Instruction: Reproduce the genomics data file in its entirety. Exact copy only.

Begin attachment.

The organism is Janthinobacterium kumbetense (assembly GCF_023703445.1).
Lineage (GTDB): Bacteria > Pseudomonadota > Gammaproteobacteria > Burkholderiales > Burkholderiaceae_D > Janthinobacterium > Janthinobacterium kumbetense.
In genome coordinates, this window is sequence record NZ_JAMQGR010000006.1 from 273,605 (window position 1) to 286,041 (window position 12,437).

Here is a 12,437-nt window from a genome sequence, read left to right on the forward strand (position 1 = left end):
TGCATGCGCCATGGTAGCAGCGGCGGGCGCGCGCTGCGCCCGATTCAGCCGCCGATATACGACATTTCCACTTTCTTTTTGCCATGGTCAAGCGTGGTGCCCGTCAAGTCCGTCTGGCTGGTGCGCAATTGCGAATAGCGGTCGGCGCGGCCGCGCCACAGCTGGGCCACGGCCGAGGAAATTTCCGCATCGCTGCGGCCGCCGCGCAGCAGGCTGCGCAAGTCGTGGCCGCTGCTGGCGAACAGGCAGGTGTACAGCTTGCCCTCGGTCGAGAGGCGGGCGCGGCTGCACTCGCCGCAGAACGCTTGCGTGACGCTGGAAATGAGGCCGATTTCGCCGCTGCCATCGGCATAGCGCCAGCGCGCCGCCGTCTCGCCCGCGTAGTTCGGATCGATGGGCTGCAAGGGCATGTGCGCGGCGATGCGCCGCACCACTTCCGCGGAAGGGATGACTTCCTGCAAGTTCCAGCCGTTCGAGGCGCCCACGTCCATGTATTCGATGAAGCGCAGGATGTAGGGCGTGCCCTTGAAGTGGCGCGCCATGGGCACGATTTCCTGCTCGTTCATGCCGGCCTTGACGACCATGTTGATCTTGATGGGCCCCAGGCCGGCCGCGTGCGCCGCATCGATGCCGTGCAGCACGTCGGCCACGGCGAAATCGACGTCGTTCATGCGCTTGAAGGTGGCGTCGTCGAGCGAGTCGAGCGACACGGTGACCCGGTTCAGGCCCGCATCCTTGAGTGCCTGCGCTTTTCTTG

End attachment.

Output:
The organism is Janthinobacterium kumbetense (assembly GCF_023703445.1).
Lineage (GTDB): Bacteria > Pseudomonadota > Gammaproteobacteria > Burkholderiales > Burkholderiaceae_D > Janthinobacterium > Janthinobacterium kumbetense.
In genome coordinates, this window is sequence record NZ_JAMQGR010000006.1 from 273,605 (window position 1) to 286,041 (window position 12,437).

Here is a 12,437-nt window from a genome sequence, read left to right on the forward strand (position 1 = left end):
TGCATGCGCCATGGTAGCAGCGGCGGGCGCGCGCTGCGCCCGATTCAGCCGCCGATATACGACATTTCCACTTTCTTTTTGCCATGGTCAAGCGTGGTGCCCGTCAAGTCCGTCTGGCTGGTGCGCAATTGCGAATAGCGGTCGGCGCGGCCGCGCCACAGCTGGGCCACGGCCGAGGAAATTTCCGCATCGCTGCGGCCGCCGCGCAGCAGGCTGCGCAAGTCGTGGCCGCTGCTGGCGAACAGGCAGGTGTACAGCTTGCCCTCGGTCGAGAGGCGGGCGCGGCTGCACTCGCCGCAGAACGCTTGCGTGACGCTGGAAATGAGGCCGATTTCGCCGCTGCCATCGGCATAGCGCCAGCGCGCCGCCGTCTCGCCCGCGTAGTTCGGATCGATGGGCTGCAAGGGCATGTGCGCGGCGATGCGCCGCACCACTTCCGCGGAAGGGATGACTTCCTGCAAGTTCCAGCCGTTCGAGGCGCCCACGTCCATGTATTCGATGAAGCGCAGGATGTAGGGCGTGCCCTTGAAGTGGCGCGCCATGGGCACGATTTCCTGCTCGTTCATGCCGGCCTTGACGACCATGTTGATCTTGATGGGCCCCAGGCCGGCCGCGTGCGCCGCATCGATGCCGTGCAGCACGTCGGCCACGGCGAAATCGACGTCGTTCATGCGCTTGAAGGTGGCGTCGTCGAGCGAGTCGAGCGACACGGTGACCCGGTTCAGGCCCGCATCCTTGAGTGCCTGCGCTTTTCTTG